The suspect had access to the child through his position as a leader with the performing arts ministry, Rock Hill Police Department officers said.
- Yahoo News
As supply outstrips demand and the pace of U.S. COVID-19 vaccination slows down, President Biden on Tuesday announced a new goal: to vaccinate 70 percent of American adults by July 4. Polling suggests, however, that the U.S. is running out of people who are eager to get the jab, and experts now believe that the country as a whole is unlikely to achieve the kind of lasting protection known as herd immunity — which they define as the point when an estimated 75 to 90 percent of all Americans regardless of age have been vaccinated and the virus struggles to spread from host to host. The result will be a strange in-between state. Overall, cases will likely plummet; deaths and hospitalizations will, too. But in the absence of herd immunity — and the population-wide protection it offers — Americans will have to assess their own personal risk tolerance and choose which America they want to live in: the vaccinated America or the unvaccinated America. Communities with lower levels of vaccination will face higher levels of risk. Businesses and institutions may cater to vaccinated and unvaccinated Americans in different ways. Socializing could follow a similar path. New incentives — like the promise of travel without testing and quarantines — might boost vaccine acceptance. New divisions might prompt a backlash. “We need to figure out how to coexist with coronavirus by reducing our risk as much as possible while also resuming much of pre-pandemic life,” says Dr. Leana Wen, an emergency physician and public-health professor who previously served as Baltimore’s health commissioner. “That's a very difficult concept, I think, to understand — much less to live with.” Yahoo News spoke to Dr. Wen about what Americans should expect from the next phase of the pandemic — and the new normal it’s about to usher in.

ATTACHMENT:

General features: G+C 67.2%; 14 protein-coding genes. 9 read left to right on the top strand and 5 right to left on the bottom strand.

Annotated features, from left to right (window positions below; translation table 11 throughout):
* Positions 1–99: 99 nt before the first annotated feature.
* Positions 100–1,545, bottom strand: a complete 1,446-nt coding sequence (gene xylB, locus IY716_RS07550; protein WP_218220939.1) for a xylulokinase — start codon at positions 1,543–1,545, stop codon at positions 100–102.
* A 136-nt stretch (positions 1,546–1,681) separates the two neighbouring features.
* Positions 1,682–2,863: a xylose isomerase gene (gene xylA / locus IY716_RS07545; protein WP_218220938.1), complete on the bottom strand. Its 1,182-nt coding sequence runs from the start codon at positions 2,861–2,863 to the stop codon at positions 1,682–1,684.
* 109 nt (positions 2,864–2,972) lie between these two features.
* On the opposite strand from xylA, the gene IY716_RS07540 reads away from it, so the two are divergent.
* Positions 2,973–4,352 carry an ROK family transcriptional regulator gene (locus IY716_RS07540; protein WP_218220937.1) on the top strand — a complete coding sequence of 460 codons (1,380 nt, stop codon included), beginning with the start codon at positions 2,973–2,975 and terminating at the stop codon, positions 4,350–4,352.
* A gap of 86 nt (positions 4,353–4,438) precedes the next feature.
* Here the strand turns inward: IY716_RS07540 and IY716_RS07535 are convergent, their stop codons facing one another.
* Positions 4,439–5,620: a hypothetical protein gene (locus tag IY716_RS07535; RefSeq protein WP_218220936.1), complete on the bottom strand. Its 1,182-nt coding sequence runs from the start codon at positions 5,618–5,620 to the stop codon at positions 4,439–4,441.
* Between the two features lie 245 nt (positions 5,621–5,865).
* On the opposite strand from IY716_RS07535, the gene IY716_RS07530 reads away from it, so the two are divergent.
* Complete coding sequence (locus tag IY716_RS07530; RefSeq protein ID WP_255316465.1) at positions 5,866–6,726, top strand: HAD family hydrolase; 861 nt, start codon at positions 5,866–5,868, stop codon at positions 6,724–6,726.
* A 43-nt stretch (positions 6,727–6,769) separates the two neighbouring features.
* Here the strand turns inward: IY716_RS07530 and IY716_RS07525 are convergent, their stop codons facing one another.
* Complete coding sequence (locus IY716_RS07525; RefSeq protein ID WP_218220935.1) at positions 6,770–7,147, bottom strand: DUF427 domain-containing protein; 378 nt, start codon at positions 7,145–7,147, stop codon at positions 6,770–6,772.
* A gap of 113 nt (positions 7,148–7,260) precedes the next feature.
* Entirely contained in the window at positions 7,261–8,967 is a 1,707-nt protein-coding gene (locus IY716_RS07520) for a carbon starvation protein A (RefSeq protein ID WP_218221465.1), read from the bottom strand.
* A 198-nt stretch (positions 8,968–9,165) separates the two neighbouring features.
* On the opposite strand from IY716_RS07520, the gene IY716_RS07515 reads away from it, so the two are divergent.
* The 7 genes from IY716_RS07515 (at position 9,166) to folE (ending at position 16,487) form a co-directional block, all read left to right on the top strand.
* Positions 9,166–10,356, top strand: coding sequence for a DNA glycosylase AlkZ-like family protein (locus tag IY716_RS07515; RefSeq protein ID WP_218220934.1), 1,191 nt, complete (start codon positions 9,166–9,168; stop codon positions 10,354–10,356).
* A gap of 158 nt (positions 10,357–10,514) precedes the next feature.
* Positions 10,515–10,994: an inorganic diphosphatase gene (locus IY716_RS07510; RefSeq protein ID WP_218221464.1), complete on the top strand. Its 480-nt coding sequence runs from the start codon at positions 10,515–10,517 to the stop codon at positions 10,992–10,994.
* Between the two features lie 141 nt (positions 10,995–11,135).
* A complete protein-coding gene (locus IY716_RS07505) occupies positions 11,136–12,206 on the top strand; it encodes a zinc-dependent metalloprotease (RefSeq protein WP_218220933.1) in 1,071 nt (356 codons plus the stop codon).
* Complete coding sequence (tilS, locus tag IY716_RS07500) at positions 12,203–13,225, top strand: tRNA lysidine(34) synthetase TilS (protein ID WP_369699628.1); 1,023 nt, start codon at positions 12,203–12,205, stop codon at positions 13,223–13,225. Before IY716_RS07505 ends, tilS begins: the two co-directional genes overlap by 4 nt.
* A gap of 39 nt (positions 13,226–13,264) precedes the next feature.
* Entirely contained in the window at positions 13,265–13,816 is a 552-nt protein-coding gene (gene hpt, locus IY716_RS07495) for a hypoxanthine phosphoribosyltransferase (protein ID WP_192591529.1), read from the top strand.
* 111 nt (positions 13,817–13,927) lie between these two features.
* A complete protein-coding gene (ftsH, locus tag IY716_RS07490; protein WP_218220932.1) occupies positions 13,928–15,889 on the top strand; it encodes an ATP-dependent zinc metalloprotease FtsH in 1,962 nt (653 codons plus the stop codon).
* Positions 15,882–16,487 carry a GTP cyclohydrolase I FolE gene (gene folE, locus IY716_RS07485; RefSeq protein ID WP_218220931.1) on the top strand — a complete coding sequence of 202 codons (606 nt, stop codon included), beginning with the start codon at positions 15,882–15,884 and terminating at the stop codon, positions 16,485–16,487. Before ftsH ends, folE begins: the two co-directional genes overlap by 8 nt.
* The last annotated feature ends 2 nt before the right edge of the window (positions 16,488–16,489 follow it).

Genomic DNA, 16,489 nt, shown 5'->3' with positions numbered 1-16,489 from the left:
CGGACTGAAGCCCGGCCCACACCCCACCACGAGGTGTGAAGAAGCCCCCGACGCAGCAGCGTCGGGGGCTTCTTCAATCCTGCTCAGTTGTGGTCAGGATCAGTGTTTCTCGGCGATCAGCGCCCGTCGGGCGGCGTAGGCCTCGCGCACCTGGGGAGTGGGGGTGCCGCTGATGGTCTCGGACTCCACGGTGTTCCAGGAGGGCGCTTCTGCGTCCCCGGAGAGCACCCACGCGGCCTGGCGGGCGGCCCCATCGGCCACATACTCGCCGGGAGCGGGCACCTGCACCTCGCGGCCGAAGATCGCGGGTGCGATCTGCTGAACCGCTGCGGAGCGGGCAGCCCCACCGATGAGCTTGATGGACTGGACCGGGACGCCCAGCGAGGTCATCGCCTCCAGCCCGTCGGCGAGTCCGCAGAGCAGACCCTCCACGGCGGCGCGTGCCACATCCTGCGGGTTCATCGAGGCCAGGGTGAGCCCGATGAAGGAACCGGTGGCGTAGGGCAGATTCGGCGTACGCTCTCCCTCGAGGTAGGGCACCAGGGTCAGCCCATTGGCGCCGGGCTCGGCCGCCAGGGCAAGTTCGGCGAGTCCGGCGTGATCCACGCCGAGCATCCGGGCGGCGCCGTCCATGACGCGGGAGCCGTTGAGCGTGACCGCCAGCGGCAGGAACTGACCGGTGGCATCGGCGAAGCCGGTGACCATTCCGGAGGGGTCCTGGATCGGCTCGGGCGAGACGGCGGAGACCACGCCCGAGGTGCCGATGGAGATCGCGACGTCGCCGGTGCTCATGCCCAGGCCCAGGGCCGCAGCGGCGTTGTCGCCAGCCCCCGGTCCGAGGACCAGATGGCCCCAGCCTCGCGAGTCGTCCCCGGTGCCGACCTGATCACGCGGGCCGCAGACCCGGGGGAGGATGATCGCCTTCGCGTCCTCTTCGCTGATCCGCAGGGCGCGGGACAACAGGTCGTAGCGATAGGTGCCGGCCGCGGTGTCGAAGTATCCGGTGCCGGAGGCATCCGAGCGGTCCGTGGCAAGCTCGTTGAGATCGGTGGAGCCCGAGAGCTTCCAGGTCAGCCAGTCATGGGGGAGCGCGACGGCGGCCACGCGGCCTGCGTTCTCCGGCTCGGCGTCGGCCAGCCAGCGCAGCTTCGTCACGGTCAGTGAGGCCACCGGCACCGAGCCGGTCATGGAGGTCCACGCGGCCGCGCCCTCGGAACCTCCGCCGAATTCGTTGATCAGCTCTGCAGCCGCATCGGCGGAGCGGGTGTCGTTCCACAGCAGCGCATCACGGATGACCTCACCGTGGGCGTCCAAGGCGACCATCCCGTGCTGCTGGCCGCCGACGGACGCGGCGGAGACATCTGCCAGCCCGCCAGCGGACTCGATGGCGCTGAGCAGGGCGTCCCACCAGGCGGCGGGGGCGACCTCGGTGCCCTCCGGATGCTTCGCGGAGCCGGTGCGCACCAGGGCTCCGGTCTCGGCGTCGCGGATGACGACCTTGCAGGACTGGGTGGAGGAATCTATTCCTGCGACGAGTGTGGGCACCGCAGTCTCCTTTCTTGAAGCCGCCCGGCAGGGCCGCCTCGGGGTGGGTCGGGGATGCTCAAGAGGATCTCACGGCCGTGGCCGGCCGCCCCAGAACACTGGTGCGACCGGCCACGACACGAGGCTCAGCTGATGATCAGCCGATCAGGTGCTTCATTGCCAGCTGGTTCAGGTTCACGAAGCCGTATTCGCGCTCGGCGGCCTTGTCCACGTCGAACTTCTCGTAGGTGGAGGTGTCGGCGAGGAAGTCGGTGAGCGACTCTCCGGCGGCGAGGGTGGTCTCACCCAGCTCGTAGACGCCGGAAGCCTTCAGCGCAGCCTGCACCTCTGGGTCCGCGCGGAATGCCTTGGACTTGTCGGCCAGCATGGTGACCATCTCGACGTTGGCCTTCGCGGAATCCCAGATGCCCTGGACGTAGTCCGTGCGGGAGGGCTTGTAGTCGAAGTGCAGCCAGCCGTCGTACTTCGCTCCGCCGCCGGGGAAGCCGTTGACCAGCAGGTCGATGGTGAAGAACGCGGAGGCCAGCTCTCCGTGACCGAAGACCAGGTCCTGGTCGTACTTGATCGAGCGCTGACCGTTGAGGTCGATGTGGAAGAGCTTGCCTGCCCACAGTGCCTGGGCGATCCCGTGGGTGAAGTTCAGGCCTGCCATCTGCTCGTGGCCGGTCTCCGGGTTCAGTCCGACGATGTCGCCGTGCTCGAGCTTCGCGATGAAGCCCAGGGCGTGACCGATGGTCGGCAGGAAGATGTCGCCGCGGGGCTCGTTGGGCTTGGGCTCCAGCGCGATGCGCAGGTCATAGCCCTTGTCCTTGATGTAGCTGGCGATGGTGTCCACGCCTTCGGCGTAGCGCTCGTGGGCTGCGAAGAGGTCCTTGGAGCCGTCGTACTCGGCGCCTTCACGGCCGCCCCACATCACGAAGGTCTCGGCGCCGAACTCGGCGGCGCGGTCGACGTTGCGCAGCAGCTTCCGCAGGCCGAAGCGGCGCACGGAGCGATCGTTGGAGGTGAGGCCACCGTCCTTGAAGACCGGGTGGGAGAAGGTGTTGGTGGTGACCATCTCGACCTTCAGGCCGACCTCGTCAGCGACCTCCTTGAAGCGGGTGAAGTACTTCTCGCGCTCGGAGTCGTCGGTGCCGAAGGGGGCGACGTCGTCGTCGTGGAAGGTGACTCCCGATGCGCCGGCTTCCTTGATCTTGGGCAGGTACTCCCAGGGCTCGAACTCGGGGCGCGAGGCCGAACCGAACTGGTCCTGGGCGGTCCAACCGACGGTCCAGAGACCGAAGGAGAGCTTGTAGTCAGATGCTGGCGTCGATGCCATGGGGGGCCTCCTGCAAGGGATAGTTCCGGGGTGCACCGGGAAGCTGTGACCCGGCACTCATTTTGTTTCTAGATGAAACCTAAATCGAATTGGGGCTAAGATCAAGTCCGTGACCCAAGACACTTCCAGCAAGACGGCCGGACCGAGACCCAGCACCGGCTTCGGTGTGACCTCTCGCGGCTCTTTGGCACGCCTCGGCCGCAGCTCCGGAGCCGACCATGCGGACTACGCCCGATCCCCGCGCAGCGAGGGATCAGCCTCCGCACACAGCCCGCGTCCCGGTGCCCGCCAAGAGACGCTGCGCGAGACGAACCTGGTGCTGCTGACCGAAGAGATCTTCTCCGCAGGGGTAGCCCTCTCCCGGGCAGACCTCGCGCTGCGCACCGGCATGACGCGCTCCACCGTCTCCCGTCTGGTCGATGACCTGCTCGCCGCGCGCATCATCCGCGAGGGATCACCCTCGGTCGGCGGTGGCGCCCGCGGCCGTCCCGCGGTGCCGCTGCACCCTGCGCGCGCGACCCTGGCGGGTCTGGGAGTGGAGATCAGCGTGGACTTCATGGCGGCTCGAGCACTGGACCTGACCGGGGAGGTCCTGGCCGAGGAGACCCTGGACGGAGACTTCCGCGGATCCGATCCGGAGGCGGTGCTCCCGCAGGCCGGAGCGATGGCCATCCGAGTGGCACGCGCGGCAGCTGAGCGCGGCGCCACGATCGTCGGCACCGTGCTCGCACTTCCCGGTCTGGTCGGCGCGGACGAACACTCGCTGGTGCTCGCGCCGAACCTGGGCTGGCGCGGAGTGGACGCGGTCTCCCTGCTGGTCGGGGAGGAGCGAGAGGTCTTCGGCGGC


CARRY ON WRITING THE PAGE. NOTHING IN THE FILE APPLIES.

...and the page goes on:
- Architectural Digest
The mother-daughter duo bought immaculate side-by-side mansions last year, but the prices of these places—which are both still under construction—have just been revealed